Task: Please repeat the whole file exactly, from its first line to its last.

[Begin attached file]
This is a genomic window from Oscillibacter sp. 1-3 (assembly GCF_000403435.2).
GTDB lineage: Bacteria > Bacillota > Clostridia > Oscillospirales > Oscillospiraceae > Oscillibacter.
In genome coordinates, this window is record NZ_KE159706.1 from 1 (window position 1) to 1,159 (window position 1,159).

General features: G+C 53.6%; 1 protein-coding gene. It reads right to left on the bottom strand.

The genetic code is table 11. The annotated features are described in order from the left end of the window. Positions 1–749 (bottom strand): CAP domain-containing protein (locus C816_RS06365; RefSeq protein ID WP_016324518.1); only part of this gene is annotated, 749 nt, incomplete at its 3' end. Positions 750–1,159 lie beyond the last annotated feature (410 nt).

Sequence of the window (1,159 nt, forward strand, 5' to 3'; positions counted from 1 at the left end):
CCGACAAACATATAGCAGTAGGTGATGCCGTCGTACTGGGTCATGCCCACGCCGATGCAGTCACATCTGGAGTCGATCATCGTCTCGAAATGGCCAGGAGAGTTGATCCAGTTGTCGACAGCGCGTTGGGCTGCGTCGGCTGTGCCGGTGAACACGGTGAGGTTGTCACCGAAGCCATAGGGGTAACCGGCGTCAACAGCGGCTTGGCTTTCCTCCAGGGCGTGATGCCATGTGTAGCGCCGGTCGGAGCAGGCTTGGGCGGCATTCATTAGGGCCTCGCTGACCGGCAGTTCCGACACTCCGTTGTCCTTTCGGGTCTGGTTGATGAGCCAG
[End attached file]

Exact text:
This is a genomic window from Oscillibacter sp. 1-3 (assembly GCF_000403435.2).
GTDB lineage: Bacteria > Bacillota > Clostridia > Oscillospirales > Oscillospiraceae > Oscillibacter.
In genome coordinates, this window is record NZ_KE159706.1 from 1 (window position 1) to 1,159 (window position 1,159).

General features: G+C 53.6%; 1 protein-coding gene. It reads right to left on the bottom strand.

The genetic code is table 11. The annotated features are described in order from the left end of the window. Positions 1–749 (bottom strand): CAP domain-containing protein (locus C816_RS06365; RefSeq protein ID WP_016324518.1); only part of this gene is annotated, 749 nt, incomplete at its 3' end. Positions 750–1,159 lie beyond the last annotated feature (410 nt).

Sequence of the window (1,159 nt, forward strand, 5' to 3'; positions counted from 1 at the left end):
CCGACAAACATATAGCAGTAGGTGATGCCGTCGTACTGGGTCATGCCCACGCCGATGCAGTCACATCTGGAGTCGATCATCGTCTCGAAATGGCCAGGAGAGTTGATCCAGTTGTCGACAGCGCGTTGGGCTGCGTCGGCTGTGCCGGTGAACACGGTGAGGTTGTCACCGAAGCCATAGGGGTAACCGGCGTCAACAGCGGCTTGGCTTTCCTCCAGGGCGTGATGCCATGTGTAGCGCCGGTCGGAGCAGGCTTGGGCGGCATTCATTAGGGCCTCGCTGACCGGCAGTTCCGACACTCCGTTGTCCTTTCGGGTCTGGTTGATGAGCCAG